(Pocket-lint) – Bike computers have quickly been adopted as the one piece of must-have technology for cyclists – and it’s easy to see why. They take the hassle out of riding new routes by providing turn-by-turn directions, while recording all of your ride data for serious training analysis or just plain bragging rights on Strava.
Wahoo gained popularity through its Elemnt and Elemnt Bolt v1 bike computers – which rapidly gathered a loyal following thanks to solid, reliable hardware and repeated firmware updates that grew the products.
The Roam arrives on the scene as more of a finished top-of-the-range product, though doubtless Wahoo will continue to develop and add features across the product’s lifespan. So, how does the Roam perform?
Design & Display
- 2.7-inch colour LCD screen, 240 x 400 resolution
- Dimensions: 89 x 54.4 x 17.8mm / Weight: 93g
- Out front and stem mounts provided
- USB rechargeable battery
- Claimed battery life 17hrs
- IPX7 water protection
The Roam is noticeably chunkier than the race-focused Elemnt Bolt that it sits above in Wahoo’s current bike computer range; and closer to the original Elemnt that it essentially replaces.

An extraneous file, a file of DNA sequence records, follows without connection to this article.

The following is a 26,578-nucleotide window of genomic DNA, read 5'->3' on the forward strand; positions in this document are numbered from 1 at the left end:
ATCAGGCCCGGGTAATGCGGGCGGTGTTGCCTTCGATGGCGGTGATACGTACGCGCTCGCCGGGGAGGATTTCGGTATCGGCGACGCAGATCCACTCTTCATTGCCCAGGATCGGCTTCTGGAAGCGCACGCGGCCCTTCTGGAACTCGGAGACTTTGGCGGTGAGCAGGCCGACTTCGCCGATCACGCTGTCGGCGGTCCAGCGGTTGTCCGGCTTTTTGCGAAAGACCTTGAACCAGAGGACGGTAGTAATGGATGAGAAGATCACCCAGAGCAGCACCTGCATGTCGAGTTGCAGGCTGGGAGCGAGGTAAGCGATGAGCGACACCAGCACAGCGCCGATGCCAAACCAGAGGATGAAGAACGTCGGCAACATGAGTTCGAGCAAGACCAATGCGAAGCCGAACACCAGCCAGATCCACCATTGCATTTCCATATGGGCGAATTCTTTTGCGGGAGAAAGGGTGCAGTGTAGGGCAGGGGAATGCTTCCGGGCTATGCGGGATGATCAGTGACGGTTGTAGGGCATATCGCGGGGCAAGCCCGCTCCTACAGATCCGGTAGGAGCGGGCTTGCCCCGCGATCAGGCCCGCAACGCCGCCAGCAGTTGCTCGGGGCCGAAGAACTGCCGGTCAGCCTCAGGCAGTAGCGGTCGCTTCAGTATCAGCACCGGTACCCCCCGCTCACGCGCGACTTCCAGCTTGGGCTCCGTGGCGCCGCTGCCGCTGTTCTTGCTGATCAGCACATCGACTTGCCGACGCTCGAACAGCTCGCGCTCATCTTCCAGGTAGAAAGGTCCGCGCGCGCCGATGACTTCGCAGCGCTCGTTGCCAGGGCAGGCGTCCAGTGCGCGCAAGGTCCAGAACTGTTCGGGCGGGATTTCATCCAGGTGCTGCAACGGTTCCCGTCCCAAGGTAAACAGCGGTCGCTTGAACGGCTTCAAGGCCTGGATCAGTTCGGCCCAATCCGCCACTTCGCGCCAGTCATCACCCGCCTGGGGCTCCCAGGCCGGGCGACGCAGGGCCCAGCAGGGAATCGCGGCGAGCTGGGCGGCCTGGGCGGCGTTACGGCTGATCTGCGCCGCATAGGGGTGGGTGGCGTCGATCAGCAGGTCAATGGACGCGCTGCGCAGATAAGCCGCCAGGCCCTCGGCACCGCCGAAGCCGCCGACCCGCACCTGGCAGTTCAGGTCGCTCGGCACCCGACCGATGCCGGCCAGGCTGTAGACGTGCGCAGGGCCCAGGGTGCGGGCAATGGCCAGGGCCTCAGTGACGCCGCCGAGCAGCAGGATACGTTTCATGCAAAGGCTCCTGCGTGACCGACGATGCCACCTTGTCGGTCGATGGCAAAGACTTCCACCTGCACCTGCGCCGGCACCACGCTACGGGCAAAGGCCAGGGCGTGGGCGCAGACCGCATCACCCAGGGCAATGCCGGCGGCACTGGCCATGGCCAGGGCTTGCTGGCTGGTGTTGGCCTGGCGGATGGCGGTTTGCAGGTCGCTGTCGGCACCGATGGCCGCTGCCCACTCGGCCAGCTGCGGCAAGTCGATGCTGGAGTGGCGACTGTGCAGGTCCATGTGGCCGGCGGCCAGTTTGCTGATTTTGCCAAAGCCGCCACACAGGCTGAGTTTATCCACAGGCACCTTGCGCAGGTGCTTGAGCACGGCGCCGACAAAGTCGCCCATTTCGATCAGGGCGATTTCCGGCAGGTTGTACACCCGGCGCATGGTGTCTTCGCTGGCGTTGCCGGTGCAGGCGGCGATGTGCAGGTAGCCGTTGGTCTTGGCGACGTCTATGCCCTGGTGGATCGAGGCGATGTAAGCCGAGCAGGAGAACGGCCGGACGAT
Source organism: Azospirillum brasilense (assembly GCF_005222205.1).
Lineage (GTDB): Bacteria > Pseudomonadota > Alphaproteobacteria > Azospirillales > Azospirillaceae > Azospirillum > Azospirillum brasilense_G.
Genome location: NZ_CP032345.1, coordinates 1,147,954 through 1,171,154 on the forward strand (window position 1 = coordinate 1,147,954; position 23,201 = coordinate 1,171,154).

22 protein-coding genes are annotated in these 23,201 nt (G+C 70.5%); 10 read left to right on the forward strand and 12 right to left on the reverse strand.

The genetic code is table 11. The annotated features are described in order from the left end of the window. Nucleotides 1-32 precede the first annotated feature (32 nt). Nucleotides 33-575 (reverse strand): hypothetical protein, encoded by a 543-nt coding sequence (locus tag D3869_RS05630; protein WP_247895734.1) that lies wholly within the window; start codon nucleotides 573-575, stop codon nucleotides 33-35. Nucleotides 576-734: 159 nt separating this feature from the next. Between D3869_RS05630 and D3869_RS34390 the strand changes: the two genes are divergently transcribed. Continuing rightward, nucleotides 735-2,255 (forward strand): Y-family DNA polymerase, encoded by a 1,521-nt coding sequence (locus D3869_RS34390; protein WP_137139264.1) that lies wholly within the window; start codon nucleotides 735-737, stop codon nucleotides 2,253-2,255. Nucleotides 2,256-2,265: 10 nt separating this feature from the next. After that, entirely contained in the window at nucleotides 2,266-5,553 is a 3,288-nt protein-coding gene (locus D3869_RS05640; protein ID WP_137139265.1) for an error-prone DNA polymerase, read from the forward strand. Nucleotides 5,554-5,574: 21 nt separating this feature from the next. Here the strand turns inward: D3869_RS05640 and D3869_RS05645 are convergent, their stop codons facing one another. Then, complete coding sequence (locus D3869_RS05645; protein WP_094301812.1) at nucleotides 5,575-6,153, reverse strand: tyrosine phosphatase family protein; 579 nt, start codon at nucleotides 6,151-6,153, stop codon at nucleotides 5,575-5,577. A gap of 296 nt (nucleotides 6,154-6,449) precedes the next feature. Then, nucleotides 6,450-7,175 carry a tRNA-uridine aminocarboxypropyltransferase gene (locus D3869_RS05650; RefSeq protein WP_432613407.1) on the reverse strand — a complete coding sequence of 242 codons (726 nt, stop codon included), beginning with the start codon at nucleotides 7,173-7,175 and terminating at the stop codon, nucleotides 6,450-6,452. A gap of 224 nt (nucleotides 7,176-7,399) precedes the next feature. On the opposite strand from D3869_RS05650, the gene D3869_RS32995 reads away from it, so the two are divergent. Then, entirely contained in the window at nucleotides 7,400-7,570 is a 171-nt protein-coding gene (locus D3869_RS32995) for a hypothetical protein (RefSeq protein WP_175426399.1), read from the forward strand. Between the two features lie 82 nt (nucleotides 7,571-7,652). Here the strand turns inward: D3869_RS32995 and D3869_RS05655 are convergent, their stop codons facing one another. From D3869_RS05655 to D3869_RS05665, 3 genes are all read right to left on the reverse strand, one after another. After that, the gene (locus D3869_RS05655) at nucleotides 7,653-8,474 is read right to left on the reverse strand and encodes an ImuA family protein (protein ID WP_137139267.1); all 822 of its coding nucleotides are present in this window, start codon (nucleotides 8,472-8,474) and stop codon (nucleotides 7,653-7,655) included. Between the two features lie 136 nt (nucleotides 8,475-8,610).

It has a tough, graphite grey polycarbonate body that houses the screen and keeps it safe from the inevitable drops it will suffer. An IPX7 waterproofing rating means it’s safe to fully submerse and it shrugged off all the winter weather that was thrown at it during our rides without a second thought.
The display is sharp enough for clear mapping and Wahoo uses its colour capability well to further enhance this. We’ve been impressed with the LCD screen in all lighting conditions, thanks in part to the Roam’s ambient light detector that automatically adjusts the brightness.
Around the top and left edge of the screen sit customisable LED lights which can be programmed to aid navigation or give an indication of your performance, such as heart rate or the power zone you are in. We found these really useful for some activities, such as time trialling where a quick glance would tell us if we were on track, but also that we could turn them off for a distraction-free group ride.
Three large buttons sit below the screen, allowing you to easily start and stop recording, and to navigate between data pages when on the move. A further button for powering on/off sits on the left edge, while two buttons on the right edge allow you to zoom in and out of either the map or data screens to show more or less fields/increase the font size.